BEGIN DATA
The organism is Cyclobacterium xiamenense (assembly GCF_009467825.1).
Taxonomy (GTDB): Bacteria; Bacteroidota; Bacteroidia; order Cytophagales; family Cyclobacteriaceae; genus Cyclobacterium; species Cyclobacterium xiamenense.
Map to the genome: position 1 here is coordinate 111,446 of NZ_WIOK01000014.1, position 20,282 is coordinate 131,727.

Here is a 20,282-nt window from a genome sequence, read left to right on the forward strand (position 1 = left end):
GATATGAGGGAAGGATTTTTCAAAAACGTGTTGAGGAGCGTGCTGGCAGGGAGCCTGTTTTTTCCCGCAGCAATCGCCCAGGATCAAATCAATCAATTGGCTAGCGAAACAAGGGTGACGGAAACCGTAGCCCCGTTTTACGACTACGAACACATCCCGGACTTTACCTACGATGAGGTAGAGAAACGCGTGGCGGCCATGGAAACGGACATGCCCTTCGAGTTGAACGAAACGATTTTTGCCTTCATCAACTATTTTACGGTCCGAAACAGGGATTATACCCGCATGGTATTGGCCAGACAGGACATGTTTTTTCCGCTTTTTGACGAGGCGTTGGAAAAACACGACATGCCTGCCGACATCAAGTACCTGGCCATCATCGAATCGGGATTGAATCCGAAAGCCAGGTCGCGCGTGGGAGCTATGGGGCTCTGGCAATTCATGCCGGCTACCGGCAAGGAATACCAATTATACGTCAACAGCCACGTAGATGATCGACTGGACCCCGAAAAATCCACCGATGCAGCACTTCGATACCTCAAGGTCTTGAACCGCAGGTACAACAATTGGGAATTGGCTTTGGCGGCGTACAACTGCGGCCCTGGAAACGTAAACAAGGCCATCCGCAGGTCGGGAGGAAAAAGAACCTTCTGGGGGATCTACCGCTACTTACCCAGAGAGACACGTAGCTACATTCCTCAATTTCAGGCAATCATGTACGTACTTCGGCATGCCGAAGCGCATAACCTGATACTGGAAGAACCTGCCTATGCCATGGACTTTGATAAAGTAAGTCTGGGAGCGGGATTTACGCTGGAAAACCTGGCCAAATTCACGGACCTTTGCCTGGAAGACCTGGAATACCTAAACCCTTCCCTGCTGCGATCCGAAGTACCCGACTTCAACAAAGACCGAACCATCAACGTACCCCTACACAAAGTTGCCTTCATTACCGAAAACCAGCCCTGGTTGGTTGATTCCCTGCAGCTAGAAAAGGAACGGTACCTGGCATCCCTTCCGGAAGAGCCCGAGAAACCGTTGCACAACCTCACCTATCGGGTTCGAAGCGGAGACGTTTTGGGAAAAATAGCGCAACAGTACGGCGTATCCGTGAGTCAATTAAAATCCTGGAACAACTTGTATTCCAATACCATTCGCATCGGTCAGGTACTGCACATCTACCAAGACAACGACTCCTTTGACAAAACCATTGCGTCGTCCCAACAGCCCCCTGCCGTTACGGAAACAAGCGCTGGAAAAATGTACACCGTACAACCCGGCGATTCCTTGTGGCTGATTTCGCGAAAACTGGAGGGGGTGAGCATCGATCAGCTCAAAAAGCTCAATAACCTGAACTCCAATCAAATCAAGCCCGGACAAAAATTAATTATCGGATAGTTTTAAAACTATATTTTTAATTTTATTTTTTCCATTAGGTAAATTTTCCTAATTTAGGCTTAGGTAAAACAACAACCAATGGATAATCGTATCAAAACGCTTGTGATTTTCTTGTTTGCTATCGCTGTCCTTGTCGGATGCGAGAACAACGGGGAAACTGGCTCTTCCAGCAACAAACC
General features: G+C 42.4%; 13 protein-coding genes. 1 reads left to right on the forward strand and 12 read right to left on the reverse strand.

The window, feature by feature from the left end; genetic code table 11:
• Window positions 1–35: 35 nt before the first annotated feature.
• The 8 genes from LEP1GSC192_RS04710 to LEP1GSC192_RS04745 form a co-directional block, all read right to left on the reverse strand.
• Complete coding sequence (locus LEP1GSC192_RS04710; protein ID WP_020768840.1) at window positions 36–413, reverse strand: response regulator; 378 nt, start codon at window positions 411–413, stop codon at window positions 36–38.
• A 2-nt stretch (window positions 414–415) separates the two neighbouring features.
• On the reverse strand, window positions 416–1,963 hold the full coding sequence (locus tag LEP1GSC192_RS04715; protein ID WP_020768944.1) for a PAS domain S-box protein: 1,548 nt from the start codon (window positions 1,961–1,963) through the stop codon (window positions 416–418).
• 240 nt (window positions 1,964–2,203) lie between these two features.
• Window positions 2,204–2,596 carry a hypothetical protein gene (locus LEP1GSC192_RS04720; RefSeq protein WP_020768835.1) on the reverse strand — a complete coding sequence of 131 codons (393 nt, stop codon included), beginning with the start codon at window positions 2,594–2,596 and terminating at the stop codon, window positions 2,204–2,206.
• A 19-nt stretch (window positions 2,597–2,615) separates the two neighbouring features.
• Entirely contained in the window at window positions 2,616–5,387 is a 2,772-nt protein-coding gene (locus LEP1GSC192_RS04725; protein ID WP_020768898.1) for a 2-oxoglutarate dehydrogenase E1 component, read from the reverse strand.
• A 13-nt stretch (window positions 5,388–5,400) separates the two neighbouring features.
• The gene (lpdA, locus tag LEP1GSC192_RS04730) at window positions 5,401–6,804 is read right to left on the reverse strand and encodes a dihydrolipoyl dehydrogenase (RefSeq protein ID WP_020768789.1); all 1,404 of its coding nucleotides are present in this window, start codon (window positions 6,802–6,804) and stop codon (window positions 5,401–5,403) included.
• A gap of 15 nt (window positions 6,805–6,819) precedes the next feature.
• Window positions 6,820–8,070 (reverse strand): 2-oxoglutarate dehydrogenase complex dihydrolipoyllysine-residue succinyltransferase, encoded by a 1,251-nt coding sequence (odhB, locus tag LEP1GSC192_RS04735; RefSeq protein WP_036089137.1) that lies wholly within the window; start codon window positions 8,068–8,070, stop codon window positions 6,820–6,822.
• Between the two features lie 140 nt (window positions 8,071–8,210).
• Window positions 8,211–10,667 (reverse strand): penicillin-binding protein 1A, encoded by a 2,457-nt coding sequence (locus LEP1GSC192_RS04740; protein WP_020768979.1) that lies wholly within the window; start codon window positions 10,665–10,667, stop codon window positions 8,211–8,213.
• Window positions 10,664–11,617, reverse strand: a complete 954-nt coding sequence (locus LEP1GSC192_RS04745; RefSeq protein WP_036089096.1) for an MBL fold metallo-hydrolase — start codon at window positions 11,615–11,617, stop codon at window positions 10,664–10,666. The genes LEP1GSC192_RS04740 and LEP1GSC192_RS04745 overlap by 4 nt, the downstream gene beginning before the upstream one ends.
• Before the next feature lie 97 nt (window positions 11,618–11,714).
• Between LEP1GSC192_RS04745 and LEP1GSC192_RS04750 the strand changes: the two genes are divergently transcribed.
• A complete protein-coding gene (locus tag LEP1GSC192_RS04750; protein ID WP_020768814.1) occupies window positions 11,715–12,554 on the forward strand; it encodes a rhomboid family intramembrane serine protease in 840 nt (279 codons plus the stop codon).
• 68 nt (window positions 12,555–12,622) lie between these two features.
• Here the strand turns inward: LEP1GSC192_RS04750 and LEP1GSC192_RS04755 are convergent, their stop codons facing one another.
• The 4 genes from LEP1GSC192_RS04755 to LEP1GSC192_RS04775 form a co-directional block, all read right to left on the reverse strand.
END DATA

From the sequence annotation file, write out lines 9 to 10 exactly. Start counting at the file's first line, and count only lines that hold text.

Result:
• The 8 genes from LEP1GSC192_RS04710 to LEP1GSC192_RS04745 form a co-directional block, all read right to left on the reverse strand.
• Complete coding sequence (locus LEP1GSC192_RS04710; protein ID WP_020768840.1) at window positions 36–413, reverse strand: response regulator; 378 nt, start codon at window positions 411–413, stop codon at window positions 36–38.